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Heavy discounting deters new customers

Customers whose first purchase is discounted by more than 30% are found to be less likely to buy from the same brand again, according to new research.

As discounts rise over 30% retailers are more likely to attract one-time shoppers that “cherry pick” single bargains, customer engagement specialist Optimove has found.

Optimove said while such one-off purchases generate revenue, it only results in short-term profit since customers are unlikely to pay for another item unless it is similarly discounted.

On the other hand, smaller discounts of between 5% and 30% were found as more likely to “charm” customers into coming back for a second purchase.

Up to the level of the 20% discount mark, the likelihood of this customer making a second purchase rises.

EMEA managing director of Optimove Alon Tvina said: “Over the holiday period, retailers are waging all-out war for new shoppers, but acquiring one-time shoppers is extremely costly, especially when retailers use price slashes as a major acquisition strategy.

“The victory of acquiring a new customer may well be hollow: customers making the most of large discounts on offer over the holidays can end up hurting profit margins quite substantially, if they don’t become more regular shoppers.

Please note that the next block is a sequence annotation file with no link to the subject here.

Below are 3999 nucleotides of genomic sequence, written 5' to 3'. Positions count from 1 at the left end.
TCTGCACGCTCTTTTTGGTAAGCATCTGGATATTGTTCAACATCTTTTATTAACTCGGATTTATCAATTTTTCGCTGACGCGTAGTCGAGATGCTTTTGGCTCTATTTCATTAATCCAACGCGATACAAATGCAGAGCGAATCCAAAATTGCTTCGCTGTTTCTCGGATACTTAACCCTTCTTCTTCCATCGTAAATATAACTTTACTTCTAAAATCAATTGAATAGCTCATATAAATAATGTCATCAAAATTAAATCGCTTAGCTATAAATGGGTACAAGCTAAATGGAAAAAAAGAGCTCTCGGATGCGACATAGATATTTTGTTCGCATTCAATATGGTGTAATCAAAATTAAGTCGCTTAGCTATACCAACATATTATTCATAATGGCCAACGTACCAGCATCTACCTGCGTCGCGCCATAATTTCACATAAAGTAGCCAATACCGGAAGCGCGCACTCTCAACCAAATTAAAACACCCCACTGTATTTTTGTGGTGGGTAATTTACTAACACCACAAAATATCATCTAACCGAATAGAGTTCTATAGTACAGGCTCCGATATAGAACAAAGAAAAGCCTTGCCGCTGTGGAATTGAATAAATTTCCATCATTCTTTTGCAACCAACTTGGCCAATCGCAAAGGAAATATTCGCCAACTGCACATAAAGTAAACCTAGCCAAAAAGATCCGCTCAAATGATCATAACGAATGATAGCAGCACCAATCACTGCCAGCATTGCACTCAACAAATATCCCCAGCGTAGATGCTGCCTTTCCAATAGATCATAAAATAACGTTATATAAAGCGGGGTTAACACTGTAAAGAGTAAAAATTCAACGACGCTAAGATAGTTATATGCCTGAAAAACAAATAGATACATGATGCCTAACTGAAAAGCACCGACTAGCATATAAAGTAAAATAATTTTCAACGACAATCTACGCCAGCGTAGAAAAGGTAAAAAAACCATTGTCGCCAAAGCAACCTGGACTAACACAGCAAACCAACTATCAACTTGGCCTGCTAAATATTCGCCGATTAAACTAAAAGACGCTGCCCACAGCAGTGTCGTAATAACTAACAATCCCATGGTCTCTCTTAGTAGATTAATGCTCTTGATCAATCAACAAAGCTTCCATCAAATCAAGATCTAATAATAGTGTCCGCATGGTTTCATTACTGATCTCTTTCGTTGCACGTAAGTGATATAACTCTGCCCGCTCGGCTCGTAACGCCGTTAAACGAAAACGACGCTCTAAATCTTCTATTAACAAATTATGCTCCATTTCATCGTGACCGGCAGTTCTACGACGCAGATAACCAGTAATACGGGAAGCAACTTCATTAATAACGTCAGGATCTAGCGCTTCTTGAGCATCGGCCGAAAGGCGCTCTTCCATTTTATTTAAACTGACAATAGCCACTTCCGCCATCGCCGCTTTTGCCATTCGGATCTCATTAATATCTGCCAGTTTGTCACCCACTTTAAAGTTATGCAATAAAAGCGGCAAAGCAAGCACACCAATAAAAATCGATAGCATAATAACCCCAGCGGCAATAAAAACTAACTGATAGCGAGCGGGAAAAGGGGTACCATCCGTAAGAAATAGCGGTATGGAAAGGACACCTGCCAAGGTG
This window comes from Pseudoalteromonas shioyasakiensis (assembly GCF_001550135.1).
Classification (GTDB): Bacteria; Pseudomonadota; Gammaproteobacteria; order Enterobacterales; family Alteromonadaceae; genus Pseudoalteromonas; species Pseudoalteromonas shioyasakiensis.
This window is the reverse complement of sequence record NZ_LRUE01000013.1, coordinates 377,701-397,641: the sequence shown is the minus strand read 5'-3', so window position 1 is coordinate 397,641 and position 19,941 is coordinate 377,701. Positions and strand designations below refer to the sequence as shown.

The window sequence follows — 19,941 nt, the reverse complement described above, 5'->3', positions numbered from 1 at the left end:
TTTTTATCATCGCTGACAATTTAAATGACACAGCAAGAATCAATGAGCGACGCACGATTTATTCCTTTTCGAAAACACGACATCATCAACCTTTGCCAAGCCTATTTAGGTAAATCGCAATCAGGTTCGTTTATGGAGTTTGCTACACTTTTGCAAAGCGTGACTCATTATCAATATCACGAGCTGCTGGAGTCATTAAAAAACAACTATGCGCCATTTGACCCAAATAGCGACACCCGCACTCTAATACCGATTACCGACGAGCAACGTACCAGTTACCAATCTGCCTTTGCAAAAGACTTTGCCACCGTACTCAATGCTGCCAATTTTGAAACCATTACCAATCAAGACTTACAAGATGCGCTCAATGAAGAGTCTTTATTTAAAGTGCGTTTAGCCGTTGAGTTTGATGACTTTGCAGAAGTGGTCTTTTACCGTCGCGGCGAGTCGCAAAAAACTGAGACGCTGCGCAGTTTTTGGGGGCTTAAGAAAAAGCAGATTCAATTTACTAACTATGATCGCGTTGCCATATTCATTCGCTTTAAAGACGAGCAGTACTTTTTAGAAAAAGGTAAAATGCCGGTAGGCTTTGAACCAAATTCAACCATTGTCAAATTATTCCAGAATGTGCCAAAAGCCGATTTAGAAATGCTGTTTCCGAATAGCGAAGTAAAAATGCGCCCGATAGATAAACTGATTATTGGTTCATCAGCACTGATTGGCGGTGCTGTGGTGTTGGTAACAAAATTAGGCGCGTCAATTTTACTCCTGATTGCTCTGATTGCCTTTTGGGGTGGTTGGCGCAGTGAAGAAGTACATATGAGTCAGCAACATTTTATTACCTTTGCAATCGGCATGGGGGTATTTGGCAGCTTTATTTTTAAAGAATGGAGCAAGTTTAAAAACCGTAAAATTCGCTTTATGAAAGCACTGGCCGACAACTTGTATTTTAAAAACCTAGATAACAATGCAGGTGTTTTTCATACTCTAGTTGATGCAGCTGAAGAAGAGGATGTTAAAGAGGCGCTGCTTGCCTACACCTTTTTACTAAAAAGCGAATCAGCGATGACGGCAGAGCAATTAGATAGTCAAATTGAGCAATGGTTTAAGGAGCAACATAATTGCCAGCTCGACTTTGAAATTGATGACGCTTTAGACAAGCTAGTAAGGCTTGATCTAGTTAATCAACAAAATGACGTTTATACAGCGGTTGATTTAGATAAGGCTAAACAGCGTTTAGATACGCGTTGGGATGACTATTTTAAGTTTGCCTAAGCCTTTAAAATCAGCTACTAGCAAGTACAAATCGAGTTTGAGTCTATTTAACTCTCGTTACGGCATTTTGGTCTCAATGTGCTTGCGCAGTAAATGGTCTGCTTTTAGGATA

“Using discounts smartly to attract customers and keep them, will give marketers an opportunity over the coming months to convert one-time buyers into loyal, returning customers. But to do this they will have to look at the data, testing the impact of marketing strategies on customer engagement rather than short-term sales, and adjust offers accordingly.”

Optimove analysed more than one million transactions by online shoppers over a two-year period.

Readers' comments (2)

  • Attracting customers with any discounts doesn’t make them loyal. It just says you overprice to start with.

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  • Discounting is for the weak minded in the trade.

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